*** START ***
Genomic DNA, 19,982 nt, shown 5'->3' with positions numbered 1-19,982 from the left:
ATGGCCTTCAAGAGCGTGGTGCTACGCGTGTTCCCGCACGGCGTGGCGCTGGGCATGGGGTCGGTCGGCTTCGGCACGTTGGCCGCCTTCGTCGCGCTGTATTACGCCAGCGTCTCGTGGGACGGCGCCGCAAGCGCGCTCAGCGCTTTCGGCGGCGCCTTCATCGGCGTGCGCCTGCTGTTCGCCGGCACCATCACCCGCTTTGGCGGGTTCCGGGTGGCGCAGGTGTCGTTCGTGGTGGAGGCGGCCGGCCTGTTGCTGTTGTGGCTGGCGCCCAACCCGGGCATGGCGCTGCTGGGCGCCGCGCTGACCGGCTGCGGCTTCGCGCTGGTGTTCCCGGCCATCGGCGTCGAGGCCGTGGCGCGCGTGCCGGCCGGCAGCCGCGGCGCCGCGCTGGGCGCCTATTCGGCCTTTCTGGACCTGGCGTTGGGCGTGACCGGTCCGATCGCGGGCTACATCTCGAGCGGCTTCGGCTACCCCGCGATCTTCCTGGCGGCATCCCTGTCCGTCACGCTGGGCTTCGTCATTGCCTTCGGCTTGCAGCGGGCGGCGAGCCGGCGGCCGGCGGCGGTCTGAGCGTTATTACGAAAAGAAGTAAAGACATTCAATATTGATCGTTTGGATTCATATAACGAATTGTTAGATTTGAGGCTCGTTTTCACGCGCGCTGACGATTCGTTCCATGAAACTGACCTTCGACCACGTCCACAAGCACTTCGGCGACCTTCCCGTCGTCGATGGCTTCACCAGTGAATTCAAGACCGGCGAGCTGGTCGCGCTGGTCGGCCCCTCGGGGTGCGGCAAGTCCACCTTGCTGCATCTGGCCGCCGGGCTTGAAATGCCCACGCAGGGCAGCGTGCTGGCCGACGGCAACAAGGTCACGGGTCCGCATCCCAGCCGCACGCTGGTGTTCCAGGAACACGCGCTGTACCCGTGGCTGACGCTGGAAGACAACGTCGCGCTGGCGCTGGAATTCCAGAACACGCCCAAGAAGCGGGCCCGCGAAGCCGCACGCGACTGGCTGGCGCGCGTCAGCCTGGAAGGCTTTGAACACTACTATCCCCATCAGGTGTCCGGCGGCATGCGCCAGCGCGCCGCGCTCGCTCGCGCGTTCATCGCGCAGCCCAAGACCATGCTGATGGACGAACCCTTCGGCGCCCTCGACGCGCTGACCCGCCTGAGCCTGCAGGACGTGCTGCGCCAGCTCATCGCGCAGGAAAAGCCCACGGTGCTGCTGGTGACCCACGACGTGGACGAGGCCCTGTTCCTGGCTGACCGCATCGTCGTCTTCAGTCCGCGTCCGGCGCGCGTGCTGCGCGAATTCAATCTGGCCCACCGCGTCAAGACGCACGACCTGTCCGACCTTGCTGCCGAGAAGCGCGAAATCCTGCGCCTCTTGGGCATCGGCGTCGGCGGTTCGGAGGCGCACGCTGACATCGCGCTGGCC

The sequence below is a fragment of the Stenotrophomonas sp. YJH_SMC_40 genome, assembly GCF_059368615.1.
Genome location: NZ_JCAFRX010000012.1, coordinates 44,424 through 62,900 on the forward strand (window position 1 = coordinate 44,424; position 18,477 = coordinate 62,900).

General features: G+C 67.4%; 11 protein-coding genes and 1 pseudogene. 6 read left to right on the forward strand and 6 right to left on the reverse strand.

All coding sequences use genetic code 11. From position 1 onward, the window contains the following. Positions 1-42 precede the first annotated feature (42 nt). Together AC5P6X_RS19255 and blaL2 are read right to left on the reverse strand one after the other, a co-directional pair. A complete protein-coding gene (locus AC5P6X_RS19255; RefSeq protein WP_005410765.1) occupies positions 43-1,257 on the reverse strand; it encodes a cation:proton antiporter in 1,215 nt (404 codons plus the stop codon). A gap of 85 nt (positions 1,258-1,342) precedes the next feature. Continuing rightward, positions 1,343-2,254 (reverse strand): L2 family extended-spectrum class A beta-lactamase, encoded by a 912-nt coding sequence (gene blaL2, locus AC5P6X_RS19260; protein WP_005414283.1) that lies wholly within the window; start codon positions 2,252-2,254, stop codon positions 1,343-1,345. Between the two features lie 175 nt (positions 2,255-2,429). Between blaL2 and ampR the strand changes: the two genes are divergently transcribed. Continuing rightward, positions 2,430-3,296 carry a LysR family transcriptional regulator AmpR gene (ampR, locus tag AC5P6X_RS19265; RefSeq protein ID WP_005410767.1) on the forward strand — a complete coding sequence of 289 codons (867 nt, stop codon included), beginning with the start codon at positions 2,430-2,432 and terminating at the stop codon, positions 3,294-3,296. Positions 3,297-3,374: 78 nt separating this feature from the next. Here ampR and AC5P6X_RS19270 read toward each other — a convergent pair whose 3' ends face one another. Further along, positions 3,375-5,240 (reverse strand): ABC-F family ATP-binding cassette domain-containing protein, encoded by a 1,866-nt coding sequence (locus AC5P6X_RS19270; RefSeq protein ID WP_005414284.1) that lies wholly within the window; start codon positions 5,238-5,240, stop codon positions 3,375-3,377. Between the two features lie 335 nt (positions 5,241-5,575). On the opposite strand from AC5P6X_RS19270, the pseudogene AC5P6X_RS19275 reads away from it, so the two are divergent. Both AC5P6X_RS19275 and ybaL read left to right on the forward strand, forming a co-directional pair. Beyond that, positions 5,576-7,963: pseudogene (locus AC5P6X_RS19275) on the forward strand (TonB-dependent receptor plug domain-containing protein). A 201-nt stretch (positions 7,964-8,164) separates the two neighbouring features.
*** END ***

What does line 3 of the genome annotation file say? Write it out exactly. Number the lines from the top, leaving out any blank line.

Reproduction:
The sequence below is a fragment of the Stenotrophomonas sp. YJH_SMC_40 genome, assembly GCF_059368615.1.